Rodger

 

 

EOS 1DX M3, 1DX M2, 1DX, 5DS R, 1D M2, EOS 650 (film), many lenses, XF400 video
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Occasional Contributor
Posts: 9
Registered: ‎06-14-2019

Re: Extracting stills from4K video

Rodger,

 

  My two granddaughters compete in Horse Eventing, and I need a camera that will capture the horse at that perfect moment when it goes over the jumps. I've tried timing my shots, and that method only works sometimes. I want better than sometimes. Doesn't everybody? LOL I'm currently using a Rebel T5 with a 55-250 lens, which I have good luck with, but neither are really sports photo quality. I like APS-C because it makes the lens longer, but there aren't many APS-C cameras that give me the FPS that I need, and the cost of good glass is shocking.

    I have been waiting for Canon to come out with the 7D MK III, but I don't think it is going to happen and I need to upgrade now.

    I was considering the Nikon D500 and the mirrorless Fuji XT-3,  and of course a good telephoto zoom lens. Then I thought that if I were to buy a good 4K camcorder, I could shoot the jump (30FPS)  and then grab the single frame out of it.

    I'm not looking for pro quality, but I do want people to look at the prints and say "wow." However having read your response, I guessing that I won't be happy with the quality of the frame therefore the print.

    Figures, the one year they aren't having a camera show in Boston, would be the year I need to upgrade.

Oh well, back to the drawing board.

Thanks for your response.

John

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Posts: 1,152
Registered: ‎01-25-2018

Re: Extracting stills from4K video

[ Edited ]

John,

 

Tomorrow I will shoot some 4K video of my daughter practicing soccer with it set up for best still quality and post a couple of frames to give you a better idea of what you can expect.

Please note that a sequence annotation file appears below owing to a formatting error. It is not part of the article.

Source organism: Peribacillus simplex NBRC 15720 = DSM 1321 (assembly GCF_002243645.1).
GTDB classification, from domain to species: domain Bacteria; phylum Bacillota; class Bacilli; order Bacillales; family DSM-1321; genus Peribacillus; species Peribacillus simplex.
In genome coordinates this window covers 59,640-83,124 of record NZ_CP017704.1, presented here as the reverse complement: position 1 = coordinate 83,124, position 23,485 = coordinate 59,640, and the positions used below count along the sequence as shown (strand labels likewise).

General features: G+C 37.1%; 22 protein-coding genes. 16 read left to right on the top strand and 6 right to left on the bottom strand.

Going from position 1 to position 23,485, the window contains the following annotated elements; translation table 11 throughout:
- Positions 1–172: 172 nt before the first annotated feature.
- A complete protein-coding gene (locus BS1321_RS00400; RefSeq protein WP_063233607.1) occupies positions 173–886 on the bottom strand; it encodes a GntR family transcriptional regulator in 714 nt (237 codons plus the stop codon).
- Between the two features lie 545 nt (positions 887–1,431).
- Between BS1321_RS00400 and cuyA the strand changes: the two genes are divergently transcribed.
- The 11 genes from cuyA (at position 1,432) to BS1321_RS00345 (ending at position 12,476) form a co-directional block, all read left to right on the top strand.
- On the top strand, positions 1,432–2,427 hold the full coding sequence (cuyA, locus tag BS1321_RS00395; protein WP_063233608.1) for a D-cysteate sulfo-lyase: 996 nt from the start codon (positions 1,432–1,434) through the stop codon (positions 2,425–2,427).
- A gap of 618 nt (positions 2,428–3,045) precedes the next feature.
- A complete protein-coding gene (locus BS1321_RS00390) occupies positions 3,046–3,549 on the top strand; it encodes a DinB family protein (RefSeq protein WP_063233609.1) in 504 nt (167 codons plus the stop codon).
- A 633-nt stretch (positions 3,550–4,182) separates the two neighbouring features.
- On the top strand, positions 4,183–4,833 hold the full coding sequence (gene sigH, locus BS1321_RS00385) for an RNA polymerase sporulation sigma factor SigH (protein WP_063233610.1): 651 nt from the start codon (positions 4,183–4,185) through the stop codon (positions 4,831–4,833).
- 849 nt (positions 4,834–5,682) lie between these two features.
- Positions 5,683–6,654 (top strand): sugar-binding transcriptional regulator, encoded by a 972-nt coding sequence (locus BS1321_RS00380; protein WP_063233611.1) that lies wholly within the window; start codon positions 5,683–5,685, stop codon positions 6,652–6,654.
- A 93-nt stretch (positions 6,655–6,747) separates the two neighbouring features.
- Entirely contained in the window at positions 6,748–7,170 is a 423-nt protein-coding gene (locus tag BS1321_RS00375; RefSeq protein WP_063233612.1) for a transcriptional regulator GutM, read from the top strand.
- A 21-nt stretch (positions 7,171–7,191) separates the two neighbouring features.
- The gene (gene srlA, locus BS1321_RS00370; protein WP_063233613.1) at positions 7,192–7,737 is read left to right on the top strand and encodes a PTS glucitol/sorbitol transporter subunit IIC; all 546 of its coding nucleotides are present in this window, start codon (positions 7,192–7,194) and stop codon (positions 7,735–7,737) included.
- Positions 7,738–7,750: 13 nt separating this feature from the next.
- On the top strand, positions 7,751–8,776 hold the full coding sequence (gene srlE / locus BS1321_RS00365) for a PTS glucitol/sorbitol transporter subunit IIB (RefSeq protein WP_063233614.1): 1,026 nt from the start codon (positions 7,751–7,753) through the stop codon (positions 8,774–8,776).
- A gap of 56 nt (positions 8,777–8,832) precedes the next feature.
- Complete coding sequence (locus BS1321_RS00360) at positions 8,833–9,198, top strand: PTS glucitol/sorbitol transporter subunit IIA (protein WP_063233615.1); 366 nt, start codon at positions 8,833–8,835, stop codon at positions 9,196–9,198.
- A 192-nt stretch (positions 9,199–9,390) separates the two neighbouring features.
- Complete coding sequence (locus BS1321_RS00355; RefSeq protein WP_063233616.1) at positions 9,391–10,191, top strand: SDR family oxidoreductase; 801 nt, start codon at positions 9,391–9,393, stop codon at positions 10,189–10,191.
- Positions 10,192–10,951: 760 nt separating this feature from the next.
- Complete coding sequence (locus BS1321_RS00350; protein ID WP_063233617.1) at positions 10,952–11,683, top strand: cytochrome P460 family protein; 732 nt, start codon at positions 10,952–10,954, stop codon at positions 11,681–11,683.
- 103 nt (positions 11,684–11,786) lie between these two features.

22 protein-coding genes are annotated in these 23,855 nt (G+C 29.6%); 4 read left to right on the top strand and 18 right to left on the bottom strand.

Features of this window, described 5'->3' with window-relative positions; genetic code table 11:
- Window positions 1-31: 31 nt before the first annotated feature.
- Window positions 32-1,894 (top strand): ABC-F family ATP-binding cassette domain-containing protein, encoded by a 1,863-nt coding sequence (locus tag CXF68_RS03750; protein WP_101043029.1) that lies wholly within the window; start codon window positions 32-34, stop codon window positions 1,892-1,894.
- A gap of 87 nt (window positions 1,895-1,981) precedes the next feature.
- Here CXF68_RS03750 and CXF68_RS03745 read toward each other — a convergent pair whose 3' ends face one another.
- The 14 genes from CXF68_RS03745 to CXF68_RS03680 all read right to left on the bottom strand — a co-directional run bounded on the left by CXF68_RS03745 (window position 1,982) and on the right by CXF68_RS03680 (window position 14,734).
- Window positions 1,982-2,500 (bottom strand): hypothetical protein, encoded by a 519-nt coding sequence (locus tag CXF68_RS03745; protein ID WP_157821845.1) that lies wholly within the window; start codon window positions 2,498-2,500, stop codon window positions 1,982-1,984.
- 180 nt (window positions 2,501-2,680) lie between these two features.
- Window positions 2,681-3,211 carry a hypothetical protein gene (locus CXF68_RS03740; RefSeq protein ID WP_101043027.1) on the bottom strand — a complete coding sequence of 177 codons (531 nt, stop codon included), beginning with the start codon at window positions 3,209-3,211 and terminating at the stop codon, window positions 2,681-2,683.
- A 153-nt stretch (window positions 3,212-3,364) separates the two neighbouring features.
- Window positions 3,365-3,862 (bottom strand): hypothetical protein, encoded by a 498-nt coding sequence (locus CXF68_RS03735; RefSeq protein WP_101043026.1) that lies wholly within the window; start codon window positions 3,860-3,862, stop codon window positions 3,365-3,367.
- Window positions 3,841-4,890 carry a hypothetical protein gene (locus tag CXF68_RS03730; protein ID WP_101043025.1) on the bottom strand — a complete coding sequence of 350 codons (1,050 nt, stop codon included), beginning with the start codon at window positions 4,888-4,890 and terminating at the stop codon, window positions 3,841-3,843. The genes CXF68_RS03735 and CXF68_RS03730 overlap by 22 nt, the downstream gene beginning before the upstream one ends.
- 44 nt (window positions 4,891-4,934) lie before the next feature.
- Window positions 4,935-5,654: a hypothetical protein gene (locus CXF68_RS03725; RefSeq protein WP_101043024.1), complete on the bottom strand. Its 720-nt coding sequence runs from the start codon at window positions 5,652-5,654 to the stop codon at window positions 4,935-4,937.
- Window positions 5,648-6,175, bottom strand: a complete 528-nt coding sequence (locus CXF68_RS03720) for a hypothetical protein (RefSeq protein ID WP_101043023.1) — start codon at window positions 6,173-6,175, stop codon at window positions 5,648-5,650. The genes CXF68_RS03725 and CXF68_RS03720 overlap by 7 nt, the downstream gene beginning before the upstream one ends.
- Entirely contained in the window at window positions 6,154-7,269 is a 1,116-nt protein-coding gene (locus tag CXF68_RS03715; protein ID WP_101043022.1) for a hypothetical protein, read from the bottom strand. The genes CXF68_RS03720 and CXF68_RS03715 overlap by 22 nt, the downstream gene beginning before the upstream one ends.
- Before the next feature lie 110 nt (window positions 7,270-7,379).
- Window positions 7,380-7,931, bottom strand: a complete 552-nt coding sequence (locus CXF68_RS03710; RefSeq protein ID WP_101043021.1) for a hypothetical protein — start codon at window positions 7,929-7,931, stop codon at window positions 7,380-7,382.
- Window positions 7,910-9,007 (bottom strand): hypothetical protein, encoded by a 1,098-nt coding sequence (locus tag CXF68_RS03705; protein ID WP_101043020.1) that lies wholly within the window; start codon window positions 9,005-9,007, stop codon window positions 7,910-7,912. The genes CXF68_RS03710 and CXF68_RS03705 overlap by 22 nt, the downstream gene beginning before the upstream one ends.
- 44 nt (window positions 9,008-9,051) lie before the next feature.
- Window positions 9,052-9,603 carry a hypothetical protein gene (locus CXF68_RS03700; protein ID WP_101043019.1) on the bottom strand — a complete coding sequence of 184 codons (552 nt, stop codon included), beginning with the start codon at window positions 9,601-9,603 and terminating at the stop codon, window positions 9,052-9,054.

Even shooting at 14 FPS with the 1DX M2 during a fast moving sport you will miss the perfect timing more often than you like.  I shoot a lot of soccer and catching the perfectly timed header is difficult as are a lot of other captures and it would be nice to be able to use video and get perfect frames but if it worked really well that is what all of the pro shooters at NFL games would be doing Smiley Happy

 

You have to accept that you can't catch it all but as you get more experience in anticipating your granddaughters and the horses behavior along with your camera performance then you will find your keeper rate goes up.  You have to be just as focused at that point as a pro athlete with nothing on your mind except following the action and letting training, experience, and instinct take over when it is time to fire off a sequence.  If you are trying to over-think it, your timing will usually be off just enough to have missed that perfect moment.

 

There is not a game that I have shot where I don't have regrets over missing some good captures but that is the nature of the beast. Other times you will get the well timed shot and in the one below I only depressed the release long enough to fire two frames (a very short time at 14 FPS) but caught the keeper making a game winning save on a penalty kick.

 

Rodger

 

AQ9I6114.JPG

EOS 1DX M3, 1DX M2, 1DX, 5DS R, 1D M2, EOS 650 (film), many lenses, XF400 video